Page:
BYLINE: David Forbes
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An image of the lack of order in the APD evidence room found by auditor Mike Wright.
Photos by Max Cooper
“I'm not going to talk about that,” Asheville police Chief William Anderson told Xpress after City Council’s July 24 meeting. He refused to meet the next day to answer questions concerning the evidence-room scandal, which Anderson has called “a black eye on the department.”
Earlier that evening, a report to Council revealed that the evidence room was a wreck. Mike Wright of Blueline systems, the company hired to conduct a full audit, found bags of evidence on the floor and blocking doors. Evidence listed as “destroyed” in the computer system hadn't been, and boxes with cash envelopes designated "school fund" weren’t accounted for. Wright said the city might need to hire a separate company to deal with thousands of unfiled records. In many areas, there was no discernible order.
"There was no shelf-numbering system in about 75 percent of the facility,” he said, “so it was difficult to describe where anything might be.”
On the overhead in Council chambers, Wright displayed images of the disarray he found.
The Asheville Police Department regularly touts its compliance ("A Nationally Accredited Agency" is written on the side of the city's police cars) with the standards of the Commission on Accreditation for Law Enforcement Agencies, which requires semiannual inspections of the evidence room and a review of randomly-selected items. Going back to at least 2008, those reviews all gave the evidence room a clean bill of health.
From 1991 to early 2011, the APD's evidence room was overseen by William Lee Smith, who resigned in January 2011 while under investigative suspension. In April, a partial audit found 115 high priority items — guns, drugs, and money — missing. This led to the State Bureau of Investigation sealing the evidence room and launching a continuing investigation, and Council voting Wright $175,000 to conduct a full audit (he finished reviewing 75 percent of the items and has left the rest to city staff).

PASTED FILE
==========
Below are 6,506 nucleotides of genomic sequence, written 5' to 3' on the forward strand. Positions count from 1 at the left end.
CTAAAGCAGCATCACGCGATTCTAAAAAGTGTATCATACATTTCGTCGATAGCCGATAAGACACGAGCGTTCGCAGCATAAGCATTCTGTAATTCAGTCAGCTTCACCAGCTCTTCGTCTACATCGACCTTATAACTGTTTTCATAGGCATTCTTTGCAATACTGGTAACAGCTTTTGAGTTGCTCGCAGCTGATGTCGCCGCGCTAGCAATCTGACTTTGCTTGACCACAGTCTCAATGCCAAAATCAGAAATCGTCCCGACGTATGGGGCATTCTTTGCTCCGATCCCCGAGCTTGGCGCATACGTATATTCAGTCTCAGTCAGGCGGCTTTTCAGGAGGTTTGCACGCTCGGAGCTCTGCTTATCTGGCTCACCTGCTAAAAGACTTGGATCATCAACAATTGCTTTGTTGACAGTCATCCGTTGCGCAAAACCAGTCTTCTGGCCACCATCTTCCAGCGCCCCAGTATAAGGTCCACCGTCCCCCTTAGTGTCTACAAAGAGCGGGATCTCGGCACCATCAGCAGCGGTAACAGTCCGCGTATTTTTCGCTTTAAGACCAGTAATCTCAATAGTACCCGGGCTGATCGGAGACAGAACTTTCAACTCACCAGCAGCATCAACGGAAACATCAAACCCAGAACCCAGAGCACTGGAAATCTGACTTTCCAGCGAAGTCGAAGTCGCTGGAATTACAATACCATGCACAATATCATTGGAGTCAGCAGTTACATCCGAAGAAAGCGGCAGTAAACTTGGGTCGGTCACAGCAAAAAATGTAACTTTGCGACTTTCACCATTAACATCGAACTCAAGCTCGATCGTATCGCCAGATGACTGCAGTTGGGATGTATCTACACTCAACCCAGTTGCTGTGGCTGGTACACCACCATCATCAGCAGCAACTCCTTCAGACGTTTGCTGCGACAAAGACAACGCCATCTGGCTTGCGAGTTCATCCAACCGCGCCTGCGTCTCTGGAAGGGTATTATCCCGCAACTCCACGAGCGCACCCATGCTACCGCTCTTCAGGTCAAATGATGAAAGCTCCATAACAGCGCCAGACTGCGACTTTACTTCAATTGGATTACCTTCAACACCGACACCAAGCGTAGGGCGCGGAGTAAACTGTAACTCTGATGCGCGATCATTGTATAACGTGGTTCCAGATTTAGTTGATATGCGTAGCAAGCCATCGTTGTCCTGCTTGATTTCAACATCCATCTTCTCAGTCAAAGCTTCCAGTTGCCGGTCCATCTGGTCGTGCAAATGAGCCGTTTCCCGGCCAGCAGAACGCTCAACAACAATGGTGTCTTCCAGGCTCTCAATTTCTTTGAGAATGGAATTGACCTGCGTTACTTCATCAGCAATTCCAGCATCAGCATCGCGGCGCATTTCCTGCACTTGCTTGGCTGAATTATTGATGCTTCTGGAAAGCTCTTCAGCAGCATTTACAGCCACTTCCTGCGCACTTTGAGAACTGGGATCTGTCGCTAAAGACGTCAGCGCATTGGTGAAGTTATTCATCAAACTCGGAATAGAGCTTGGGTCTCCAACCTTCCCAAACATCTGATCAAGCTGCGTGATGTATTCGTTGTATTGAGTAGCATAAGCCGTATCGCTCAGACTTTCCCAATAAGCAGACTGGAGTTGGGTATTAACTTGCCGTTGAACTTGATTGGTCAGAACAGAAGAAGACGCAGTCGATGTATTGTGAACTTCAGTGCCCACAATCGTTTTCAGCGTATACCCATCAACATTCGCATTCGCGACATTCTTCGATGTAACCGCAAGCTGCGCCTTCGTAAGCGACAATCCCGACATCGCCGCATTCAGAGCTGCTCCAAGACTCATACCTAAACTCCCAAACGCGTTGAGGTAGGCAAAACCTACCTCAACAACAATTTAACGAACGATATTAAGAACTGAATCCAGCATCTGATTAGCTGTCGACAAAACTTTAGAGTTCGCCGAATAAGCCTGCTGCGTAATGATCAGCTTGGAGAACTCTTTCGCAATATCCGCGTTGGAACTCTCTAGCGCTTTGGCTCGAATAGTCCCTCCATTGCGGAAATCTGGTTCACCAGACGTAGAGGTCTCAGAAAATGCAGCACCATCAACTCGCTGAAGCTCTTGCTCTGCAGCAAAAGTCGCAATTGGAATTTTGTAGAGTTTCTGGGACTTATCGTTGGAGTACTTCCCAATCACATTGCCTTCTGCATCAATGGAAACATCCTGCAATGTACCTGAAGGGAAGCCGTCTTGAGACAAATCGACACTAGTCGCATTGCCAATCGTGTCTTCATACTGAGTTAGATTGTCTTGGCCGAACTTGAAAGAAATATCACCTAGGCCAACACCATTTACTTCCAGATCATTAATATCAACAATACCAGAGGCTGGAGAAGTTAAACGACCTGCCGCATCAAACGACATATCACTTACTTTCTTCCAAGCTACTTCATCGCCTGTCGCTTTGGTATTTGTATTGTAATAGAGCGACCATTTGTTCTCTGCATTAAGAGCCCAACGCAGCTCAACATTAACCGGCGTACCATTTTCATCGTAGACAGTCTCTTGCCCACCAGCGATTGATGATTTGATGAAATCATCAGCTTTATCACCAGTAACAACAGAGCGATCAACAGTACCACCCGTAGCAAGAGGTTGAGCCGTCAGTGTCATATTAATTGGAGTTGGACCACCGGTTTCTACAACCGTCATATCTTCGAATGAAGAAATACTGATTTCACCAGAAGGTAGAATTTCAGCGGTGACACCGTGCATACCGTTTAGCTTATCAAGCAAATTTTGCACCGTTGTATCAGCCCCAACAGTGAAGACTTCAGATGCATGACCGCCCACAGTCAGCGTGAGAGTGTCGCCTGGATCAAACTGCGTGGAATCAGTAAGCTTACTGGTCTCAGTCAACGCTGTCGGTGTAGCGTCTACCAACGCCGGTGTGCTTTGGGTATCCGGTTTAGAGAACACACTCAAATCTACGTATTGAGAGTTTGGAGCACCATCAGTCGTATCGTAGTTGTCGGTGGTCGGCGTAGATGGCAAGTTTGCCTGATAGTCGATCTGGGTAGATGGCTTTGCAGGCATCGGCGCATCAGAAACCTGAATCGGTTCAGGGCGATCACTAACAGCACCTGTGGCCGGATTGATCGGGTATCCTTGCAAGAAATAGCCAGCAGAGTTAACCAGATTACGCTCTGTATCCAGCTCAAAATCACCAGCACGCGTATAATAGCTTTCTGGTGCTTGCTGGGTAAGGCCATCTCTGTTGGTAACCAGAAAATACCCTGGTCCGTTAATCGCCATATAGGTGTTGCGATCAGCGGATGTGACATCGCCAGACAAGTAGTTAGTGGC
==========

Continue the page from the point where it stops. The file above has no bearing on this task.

According to the city, Smith reported to Capt. Sarah Benson, who oversees the APD's Support Services. Benson reported to then-Chief Bill Hogan, who resigned after news of the missing evidence broke. Smith has not been charged with any crime.
On Dec. 6, 2010 — about a month before Smith resigned — Benson and Hogan conducted a walk-through, according to a memo reviewed by Carolina Public Press, and claimed they found "the entire area was neat, clean, and well organized," quite different from the situation Wright would describe.
How did the evidence room issues escaped the notice of the CALEA safeguards and the department's oversight?
"I can't answer the question," City spokesperson Dawa Hitch writes after asked about the matter by Xpress. "I don't know."
Wright estimated that the department will need eight to 12 employees to adequately staff both the new evidence room and the old one for the estimated two years it will take to fully deal with the problems. Anderson is already interviewing applicants for a new property manager and promises stricter safeguards on the evidence room in the future. As for whether he will staff the evidence room with the number of people Wright recommends, Hitch notes that "the number of employees assigned to the property/evidence room is at the discretion of the Chief. He will make that determination. I am sure that will be part of the quarterly updates he provides to Council."
Xpress, along with other local media outlets, has sued the city and District Attorney Ron Moore for their failure to release Blueline's audit. On July 24, Council agreed to send a letter to District Attorney Ron Moore asking for the recommendations from that report.
APD Chief William Anderson watches the July 24 presentation on the state of the department's old evidence room.
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